This is mostly preamble, and it takes a long time to get through. I presume it’s faithful to the original story, because Cranston and co add virtually nothing to what goes on on Mars. That said, apparently Burroughs’ original book sticks to Carter exclusively, whereas the film keeps darting off to show us what’s going on elsewhere. I presume the idea was to give things a bit of momentum — while Carter’s being dragged around the Martian desert by his captors, we get to see the beginnings of the arranged marriage, etc. To me it just felt jumbled, and undermines Carter’s sense of confusion and discovery. We know far more of what’s going on than he does (if you can decipher it, anyway), leaving us waiting for our identification-figure to catch up.

Big eyesIt feels a bit facile to criticise the quality of CGI these days, but that doesn’t stop John Carter from being over-ambitious in this regard. In fact, it’s not really the sometimes-half-assed green screen or occasional plastic-ness that’s the problem, but the design: those four-armed aliens are just a little too cartoony. Perhaps it’s a hangover from Stanton’s Pixar days, perhaps something just went a little awry during the process, but their design doesn’t look quite ‘real’ enough; a little like someone’s taken a real-life creature and then lightly caricatured it. I think it’s the eyes, which are perhaps a little too big and round and ‘cute’, but there’s something else indefinable there, or not there. These aliens aren’t just set dressing but proper motion-captured characters, played by the likes of Samantha Morton, Willem Dafoe, Thomas Haden Church and Polly Walker, so the lack of connection is regrettable.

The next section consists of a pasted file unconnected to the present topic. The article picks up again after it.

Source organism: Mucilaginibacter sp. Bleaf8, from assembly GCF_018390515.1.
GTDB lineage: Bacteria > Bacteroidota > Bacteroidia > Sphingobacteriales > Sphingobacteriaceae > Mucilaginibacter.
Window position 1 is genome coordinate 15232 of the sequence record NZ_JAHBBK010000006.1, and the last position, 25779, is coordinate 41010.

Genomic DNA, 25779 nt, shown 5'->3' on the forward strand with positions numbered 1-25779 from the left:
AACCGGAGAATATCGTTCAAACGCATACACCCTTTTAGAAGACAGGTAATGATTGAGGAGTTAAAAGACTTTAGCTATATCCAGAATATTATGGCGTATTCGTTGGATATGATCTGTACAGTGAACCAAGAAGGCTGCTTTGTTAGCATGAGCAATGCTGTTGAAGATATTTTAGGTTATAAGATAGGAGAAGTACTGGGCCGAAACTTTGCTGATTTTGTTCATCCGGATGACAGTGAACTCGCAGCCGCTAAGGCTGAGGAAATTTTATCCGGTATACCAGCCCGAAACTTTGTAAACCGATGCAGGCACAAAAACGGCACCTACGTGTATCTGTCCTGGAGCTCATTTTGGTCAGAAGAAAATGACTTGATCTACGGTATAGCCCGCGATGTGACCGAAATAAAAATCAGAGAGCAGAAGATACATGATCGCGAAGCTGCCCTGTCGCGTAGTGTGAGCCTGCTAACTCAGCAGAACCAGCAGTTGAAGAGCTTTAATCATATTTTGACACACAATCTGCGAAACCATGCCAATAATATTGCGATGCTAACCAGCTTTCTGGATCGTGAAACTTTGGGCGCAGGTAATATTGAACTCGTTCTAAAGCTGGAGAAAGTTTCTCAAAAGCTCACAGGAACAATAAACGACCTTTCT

The live-action cast don’t fare much better. You may remember Kitsch and Collins as co-stars of the poorly-received first Wolverine movie, where quite frankly they were two of the worst things in it (Kitsch was woefully miscast, for one). Doesn’t bode well for them being the leads, does it? Neither are as bad here, but neither quite click either. They’re surrounded by a gaggle of British thesps (West, Mark Strong, Ciaran Hinds, James Purefoy) who feel like they’re slumming it in roles that are beneath them.

Some of John Carter’s fans have accused audiences and critics of ‘bandwagonism’ — that is, hearing/assuming it’s bad and so treating it as such. I can assure you, that’s not the case here: A princess of MarsI was expecting, or perhaps hoping, to like it; to find a misunderstood old-style adventure full of entertainment value. It may be an old-style adventure, but that’s beside the point, because whatever it is, I just felt it wasn’t particularly well made: poorly constructed, weakly performed, lazily (and wrongly) assumptive of the audience’s familiarity with the material. Disappointing.

2 out of 5

The UK TV premiere of John Carter is on BBC Two tonight at 6pm.